Sunday, September 29, 2013

TREASURE HUNT by Andrea Camilleri



Andrea Camilleri's Treasure Hunt is a horror story, not a police procedural.

The story begins with Sicily’s Inspector Salvo Montalbano as a hero. He climbs a ladder in the face of gunfire to take an aging, insane couple into custody.

In so doing, he finds the man's sad inflatable doll sex partner.

And then Montalbano starts receiving letters. The letters, in poor poetry, challenge him to a treasure hunt. Among the treasures he finds another inflatable doll.

Montalbano takes the whole thing as a game. Early on, he fails to see the vicious insanity in the notes. He decides to play the game.

At the same time, next to nothing is happening for the police. Montalbano and his crew are bored.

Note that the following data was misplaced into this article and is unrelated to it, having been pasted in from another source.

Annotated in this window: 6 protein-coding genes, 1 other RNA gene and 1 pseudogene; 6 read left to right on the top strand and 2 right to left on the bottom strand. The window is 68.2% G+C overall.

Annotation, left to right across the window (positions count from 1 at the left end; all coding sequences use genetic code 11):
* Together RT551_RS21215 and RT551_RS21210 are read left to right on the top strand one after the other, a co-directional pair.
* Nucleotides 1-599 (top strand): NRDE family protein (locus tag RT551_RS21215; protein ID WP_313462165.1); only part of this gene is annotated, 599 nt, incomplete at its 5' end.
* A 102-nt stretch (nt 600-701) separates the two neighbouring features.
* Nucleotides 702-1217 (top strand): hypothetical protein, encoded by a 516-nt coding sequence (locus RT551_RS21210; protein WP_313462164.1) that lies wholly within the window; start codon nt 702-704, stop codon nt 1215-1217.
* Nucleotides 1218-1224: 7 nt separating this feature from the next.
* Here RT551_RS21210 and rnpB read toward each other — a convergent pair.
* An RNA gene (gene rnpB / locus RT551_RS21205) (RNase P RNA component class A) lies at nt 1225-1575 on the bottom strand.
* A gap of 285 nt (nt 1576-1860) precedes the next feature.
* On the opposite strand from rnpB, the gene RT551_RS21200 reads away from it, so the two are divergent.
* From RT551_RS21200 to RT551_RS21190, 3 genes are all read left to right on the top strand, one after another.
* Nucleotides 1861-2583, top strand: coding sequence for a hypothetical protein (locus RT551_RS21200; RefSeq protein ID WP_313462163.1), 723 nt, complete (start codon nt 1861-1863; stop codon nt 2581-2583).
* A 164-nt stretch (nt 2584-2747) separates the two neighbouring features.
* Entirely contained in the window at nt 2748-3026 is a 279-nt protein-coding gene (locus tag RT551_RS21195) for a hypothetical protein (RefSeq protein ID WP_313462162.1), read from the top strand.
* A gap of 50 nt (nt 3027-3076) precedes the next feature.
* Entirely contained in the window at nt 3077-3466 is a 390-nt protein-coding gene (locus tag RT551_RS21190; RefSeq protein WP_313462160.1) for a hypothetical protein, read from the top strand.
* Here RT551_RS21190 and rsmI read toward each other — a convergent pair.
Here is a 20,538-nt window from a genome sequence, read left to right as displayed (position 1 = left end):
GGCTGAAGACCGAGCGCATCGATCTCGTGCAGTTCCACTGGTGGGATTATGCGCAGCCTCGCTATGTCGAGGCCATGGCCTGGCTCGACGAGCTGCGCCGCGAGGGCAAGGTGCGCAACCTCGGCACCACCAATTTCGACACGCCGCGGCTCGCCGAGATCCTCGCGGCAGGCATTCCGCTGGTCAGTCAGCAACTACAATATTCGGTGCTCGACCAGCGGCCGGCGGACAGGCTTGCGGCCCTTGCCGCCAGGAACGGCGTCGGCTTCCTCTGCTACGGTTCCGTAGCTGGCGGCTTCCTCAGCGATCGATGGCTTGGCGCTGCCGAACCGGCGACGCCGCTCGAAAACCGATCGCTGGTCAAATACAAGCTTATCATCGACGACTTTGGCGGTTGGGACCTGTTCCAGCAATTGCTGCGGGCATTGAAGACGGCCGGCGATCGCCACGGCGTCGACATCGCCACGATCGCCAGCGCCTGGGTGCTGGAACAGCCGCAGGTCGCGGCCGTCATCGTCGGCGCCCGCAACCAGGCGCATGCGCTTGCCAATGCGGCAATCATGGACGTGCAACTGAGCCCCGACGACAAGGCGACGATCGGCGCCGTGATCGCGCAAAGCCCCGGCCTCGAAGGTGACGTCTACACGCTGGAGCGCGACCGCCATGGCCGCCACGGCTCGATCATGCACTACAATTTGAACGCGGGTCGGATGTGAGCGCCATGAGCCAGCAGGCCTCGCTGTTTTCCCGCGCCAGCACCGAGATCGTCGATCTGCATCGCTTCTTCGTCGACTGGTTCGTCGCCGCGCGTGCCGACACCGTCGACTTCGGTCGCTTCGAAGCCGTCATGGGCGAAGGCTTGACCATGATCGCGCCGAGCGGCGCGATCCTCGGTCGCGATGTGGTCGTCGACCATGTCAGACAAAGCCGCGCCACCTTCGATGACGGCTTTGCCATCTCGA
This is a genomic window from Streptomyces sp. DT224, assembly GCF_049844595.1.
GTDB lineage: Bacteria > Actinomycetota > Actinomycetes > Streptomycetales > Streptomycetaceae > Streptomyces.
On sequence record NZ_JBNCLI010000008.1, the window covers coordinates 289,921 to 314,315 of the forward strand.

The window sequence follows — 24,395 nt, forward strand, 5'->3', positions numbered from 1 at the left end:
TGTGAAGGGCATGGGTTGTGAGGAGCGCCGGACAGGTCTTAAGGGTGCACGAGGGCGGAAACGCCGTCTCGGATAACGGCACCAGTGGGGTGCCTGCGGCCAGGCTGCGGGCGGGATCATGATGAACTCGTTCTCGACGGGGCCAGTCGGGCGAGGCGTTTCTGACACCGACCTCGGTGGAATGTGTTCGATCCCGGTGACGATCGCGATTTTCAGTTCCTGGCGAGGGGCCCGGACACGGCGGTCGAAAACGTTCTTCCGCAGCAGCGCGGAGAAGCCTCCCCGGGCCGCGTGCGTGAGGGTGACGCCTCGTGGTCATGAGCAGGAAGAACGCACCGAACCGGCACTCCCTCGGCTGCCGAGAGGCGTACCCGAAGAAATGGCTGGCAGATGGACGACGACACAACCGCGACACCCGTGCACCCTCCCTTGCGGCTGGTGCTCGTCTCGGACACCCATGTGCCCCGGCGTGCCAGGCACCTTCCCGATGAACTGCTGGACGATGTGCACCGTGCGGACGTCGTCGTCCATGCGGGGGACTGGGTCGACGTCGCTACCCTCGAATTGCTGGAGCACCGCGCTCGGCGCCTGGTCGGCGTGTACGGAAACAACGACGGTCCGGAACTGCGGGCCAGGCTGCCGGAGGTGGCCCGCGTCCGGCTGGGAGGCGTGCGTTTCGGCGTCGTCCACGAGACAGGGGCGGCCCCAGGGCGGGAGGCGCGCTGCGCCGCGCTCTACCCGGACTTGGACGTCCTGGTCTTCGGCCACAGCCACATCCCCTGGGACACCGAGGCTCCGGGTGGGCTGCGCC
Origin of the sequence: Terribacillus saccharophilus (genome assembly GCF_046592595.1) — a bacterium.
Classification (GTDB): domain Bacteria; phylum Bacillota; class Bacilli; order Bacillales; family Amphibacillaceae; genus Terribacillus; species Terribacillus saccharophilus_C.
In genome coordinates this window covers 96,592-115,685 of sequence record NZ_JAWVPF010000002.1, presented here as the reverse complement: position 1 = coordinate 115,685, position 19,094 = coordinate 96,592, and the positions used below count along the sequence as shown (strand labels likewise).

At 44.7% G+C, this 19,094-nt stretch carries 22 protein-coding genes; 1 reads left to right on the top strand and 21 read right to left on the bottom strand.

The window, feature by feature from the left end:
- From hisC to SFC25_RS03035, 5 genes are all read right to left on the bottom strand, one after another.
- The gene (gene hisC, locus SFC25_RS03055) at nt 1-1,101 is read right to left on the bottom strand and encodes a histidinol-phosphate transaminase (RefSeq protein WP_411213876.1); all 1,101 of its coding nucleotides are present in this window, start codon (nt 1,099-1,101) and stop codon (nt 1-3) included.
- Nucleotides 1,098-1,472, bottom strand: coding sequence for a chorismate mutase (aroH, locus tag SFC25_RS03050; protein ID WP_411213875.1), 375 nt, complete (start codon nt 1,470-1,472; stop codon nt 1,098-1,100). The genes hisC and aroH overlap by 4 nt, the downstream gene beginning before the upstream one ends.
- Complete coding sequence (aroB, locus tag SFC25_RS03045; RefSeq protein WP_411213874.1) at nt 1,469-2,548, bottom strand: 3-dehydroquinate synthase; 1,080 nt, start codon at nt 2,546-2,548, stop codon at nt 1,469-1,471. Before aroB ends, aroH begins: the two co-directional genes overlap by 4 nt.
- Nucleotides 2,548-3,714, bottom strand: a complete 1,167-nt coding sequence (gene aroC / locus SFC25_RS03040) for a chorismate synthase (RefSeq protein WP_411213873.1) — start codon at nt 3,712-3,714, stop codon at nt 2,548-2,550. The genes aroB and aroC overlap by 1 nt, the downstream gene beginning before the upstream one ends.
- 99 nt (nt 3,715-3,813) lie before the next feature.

More letters come. The reader has the sense that something terrible will happen. 

Along the way, Montalbano finds an abused animal head, but almost three-quarters of the book occurs before a human being is at risk at all.

Fairly early along the way, readers have surely guessed at least a part of what is happening, but Montalbano doesn't. The early humor in the book, makes the horror all the worse.

All this leads to a vicious, brutally-described murder. There is little but sadness in this book.

Camilleri's Treasure Hunt is unforgettable. Montalbano comes off as incompetent and sad, but not exactly failing. Camilleri comes off as a brilliant writer.

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As always, acknowledgments to Camilleri's translator Stephen Sartarelli.

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